Camp Maxey Gregg
A Confederate POW camp that was proposed at Killian's Mill to relieve overcrowding at the POW camps in Columbia. The site was selected and traced, and trenches were dug, but the stockade was never built. The POWs in Columbia were quickly transferred to North Carolina or Georgia when Union forces neared the city in January 1865.
(1850 - 1865, 1888 - 1910's ?), Columbia FORT WIKI
A private commercial iron works that produced arms and munitions under state contract, also known as the Palmetto Iron Works and Armory. Used by the Confederate Ordnance Department during the Civil War. Destroyed in February 1865 by the Union. It was rebuilt after the war and continued operations into the 20th century. The main building was bought by the city in 1942, now the Arsenal Hill Community Center, located at 1800 Lincoln Street.
The Columbia Military (Arsenal) Academy was established nearby in 1842, used to train freshman before transferring to the Citadel in Charleston. The entire complex was destroyed by the Union in February 1865 during Sherman's March. The Officers' Quarters (1855) of the Military Academy became the state's Governor's Mansion in 1868, as it was the only building left remaining in the compound. Located at 800 Richland Street in the Arsenal Hill neighborhood. See also INFO and PHOTOS from SC Dept. of Archives and History
Civil War Defenses of Columbia
(1861 - 1865), Columbia
Camp Sorghum (1864) a Confederate POW camp for 1300 Union soldiers. Site located at Riverbanks Zoo and Botanical Gardens. Replaced by Camp Asylum in December 1864. About 500 POWs were transferred.
Camp Asylum (1864 - 1865) a Confederate prison located on the grounds of the former State Lunatic Asylum (built 1827) at 2100 Bull Street (renamed SC State Hospital for the Insane in 1896). Prisoners were transferred to Charlotte, NC as Union General Sherman approached the city in February 1865.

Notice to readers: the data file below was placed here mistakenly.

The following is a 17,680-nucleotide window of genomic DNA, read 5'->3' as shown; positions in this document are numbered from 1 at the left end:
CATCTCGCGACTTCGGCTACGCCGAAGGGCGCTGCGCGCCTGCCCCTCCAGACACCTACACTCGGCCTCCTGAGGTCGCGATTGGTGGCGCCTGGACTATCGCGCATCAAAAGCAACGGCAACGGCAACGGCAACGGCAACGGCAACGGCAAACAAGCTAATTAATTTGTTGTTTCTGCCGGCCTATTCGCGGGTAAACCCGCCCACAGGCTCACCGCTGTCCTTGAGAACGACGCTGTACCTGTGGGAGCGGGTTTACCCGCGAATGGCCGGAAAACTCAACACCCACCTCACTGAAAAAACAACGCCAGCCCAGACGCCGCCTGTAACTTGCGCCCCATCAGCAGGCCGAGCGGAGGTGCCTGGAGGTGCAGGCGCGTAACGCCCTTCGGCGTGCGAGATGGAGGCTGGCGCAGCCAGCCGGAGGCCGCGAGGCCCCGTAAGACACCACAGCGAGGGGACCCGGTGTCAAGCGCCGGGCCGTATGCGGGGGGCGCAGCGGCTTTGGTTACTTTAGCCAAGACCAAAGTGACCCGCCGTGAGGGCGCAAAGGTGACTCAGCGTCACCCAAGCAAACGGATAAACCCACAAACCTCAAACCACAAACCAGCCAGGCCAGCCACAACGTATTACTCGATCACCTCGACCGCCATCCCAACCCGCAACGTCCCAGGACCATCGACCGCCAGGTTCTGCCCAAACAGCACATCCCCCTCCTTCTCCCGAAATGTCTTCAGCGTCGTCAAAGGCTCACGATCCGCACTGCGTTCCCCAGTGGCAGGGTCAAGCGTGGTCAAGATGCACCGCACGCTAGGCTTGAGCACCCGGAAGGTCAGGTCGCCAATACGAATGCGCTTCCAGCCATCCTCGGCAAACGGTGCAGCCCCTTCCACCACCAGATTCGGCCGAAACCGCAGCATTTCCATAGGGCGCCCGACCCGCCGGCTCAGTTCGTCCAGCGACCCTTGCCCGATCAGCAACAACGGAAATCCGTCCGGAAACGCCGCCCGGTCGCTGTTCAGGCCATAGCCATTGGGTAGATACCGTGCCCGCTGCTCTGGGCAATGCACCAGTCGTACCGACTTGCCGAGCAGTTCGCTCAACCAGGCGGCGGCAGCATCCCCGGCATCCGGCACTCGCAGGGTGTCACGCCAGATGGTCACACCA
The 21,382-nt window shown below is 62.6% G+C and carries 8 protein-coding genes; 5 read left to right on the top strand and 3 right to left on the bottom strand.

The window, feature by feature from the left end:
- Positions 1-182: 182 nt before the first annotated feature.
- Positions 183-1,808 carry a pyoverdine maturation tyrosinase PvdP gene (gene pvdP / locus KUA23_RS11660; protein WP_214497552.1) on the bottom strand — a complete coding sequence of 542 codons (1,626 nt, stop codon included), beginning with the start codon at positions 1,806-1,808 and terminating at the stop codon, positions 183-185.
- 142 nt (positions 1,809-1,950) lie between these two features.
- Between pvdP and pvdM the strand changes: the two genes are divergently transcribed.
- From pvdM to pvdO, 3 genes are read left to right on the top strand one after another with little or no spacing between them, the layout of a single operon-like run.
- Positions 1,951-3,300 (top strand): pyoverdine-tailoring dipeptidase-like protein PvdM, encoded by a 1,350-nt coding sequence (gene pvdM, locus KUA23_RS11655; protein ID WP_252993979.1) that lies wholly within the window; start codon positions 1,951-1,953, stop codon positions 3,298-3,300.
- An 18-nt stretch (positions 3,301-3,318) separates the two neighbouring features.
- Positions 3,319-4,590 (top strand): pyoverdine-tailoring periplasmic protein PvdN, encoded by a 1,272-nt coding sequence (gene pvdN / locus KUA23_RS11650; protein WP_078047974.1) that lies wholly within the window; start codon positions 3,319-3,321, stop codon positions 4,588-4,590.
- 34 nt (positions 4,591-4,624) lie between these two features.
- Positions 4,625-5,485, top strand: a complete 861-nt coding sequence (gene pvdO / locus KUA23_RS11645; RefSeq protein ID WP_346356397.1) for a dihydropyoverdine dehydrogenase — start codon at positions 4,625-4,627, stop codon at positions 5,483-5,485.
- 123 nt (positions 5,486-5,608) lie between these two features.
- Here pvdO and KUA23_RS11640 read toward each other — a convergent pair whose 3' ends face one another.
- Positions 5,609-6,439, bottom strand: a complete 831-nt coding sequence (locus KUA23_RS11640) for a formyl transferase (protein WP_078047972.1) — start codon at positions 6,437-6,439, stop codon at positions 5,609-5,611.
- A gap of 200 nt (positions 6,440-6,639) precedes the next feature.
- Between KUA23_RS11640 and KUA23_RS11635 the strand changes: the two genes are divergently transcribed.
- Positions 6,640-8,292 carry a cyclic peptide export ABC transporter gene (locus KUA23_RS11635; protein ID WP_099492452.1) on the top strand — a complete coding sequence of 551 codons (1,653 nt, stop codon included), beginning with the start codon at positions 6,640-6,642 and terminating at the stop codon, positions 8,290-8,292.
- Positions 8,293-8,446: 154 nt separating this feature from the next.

A CSA training camp (1861) was once located at the site of the old state fairgrounds at Lincoln Street and Elmwood Ave..
Sherman's Battery (1865) a marker at 321 Moffat Drive locates the site of one of the Union seige batteries against the city in February 1865.
Of interest is the South Carolina Confederate Relic Room and Military Museum at 301 Gervais Street (admission fee).
(1898 - 1899), Columbia
A Spanish-American War training camp for cavalry. Located in the Earlewood neighborhood (Earlewood Park) on River Drive. This area is generally bounded by US 176 and Richfield Drive, and Union and Florence Streets.
Nearby were the state muster camps of Camp Dewey (aka Camp Geiger and Camp Fuller) at Geiger's Springs, Camp Fitzhugh Lee at Shandon Park, and Camp Prospect at the old fairgrounds at present-day Elmwood Park. Camp Ellerbe was located at Hyatt Park along Main Street.
(1905 - 1964), Columbia
A SC National Guard armory located at 1219 Assembly Street. Housed units of the 263rd Coast Artillery Regiment and the 118th Infantry Regiment.
Fort Jackson (U.S. Military Reservation)
(1917 - present), Columbia FORT WIKI
A National Army cantonment training area for the 81st "Wildcat" Division, originally named Camp Jackson, later used as a field artillery replacement center and a demobilization center. The 5th Division trained here in 1918 after the 81st left for France. Closed in 1922. Became a SC National Guard training area after 1925. Federalized again in 1940 for WWII training, and renamed. Still in use as a major Regular Army Infanty center, home of the Army Basic Combat Training Center and Drill Sergeant School, the Army Financial Management School, the Army Chaplain Center and School, and the Army Adjutant General Corps School. Museums on post include the Fort Jackson Museum, the Army Adjutant General Corps Museum, the Army Chaplain Museum, and the Army Finance Corps Museum.
Of interest in the city is the South Carolina Military Museum, opened in 2007, located on National Guard Road in the Olympia area, across from the stadium.
Congaree Fort (1)
(1718 - 1722), near Cayce
A SC colonial militia fort and trading post. It was palisaded with a ditch and two earthen bastions, located in the great bend of Congaree Creek, about one mile or so from the creek's mouth. Exact site undetermined. A trading post later operated here after 1725.
Brown's Factory (1733 ? - 1754 ?), a trading post operated by Thomas Brown, was located nearby. Granby Village (now Cayce) was founded just north in 1733.